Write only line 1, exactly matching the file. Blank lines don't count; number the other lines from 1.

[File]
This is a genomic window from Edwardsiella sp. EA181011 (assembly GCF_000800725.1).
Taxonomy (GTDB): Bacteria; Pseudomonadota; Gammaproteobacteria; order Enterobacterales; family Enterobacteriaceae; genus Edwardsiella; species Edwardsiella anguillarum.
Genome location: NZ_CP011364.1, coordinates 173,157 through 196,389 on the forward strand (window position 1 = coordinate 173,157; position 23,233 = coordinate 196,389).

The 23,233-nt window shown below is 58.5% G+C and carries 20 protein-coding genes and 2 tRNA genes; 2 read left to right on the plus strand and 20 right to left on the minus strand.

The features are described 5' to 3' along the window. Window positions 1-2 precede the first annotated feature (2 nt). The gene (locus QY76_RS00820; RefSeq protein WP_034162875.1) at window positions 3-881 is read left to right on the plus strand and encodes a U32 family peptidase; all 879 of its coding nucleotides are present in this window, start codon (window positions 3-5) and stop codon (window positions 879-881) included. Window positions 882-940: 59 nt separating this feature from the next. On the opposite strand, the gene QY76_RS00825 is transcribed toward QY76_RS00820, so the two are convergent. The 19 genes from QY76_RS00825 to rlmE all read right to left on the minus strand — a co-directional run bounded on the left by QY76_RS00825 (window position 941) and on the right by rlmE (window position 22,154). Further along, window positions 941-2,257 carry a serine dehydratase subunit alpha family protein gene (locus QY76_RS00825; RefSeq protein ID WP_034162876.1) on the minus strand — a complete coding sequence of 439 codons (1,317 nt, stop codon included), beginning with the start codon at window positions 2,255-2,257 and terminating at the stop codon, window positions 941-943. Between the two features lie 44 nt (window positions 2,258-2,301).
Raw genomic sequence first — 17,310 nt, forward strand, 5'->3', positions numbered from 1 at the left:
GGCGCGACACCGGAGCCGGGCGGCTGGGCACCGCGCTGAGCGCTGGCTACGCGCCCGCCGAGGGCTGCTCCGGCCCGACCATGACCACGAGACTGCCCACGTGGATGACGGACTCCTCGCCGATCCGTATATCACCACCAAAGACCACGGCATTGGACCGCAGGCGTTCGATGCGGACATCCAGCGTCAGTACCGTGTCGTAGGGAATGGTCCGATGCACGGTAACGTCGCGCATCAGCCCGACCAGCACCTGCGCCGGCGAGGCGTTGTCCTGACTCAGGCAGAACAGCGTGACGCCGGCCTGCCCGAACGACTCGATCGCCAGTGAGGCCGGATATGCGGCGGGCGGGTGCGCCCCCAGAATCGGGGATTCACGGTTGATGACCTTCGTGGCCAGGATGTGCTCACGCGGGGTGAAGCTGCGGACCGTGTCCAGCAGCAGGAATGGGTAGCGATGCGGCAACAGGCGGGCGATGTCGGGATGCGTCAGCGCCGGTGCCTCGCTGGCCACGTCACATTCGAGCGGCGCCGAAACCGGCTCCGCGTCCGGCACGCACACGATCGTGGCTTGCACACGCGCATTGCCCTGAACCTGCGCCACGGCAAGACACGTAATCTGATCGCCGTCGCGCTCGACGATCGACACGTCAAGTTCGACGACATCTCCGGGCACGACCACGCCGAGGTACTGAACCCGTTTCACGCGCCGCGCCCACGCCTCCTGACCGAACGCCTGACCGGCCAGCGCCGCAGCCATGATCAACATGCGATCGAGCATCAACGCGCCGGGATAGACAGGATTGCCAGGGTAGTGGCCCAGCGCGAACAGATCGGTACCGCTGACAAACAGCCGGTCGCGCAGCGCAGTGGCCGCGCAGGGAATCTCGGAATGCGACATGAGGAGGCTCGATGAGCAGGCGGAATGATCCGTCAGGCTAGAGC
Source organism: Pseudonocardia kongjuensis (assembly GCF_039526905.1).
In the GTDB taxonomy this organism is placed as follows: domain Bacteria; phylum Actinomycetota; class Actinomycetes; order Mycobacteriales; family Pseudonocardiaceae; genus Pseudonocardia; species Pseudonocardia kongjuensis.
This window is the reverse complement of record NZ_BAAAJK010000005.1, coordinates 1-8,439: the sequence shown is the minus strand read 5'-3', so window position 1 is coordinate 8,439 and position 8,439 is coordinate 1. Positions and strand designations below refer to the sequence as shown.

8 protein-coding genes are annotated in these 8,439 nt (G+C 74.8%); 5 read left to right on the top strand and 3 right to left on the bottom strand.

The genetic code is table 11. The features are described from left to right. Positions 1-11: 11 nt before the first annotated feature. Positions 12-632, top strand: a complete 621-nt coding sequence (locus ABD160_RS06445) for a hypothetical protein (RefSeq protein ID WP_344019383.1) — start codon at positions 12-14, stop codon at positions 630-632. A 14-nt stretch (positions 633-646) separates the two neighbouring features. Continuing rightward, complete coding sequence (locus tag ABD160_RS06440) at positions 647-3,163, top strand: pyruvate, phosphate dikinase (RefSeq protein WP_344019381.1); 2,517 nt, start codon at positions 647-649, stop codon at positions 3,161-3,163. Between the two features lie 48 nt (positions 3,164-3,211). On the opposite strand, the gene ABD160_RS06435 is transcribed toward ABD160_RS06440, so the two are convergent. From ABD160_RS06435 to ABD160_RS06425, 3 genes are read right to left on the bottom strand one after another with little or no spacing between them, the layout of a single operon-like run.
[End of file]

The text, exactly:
This is a genomic window from Edwardsiella sp. EA181011 (assembly GCF_000800725.1).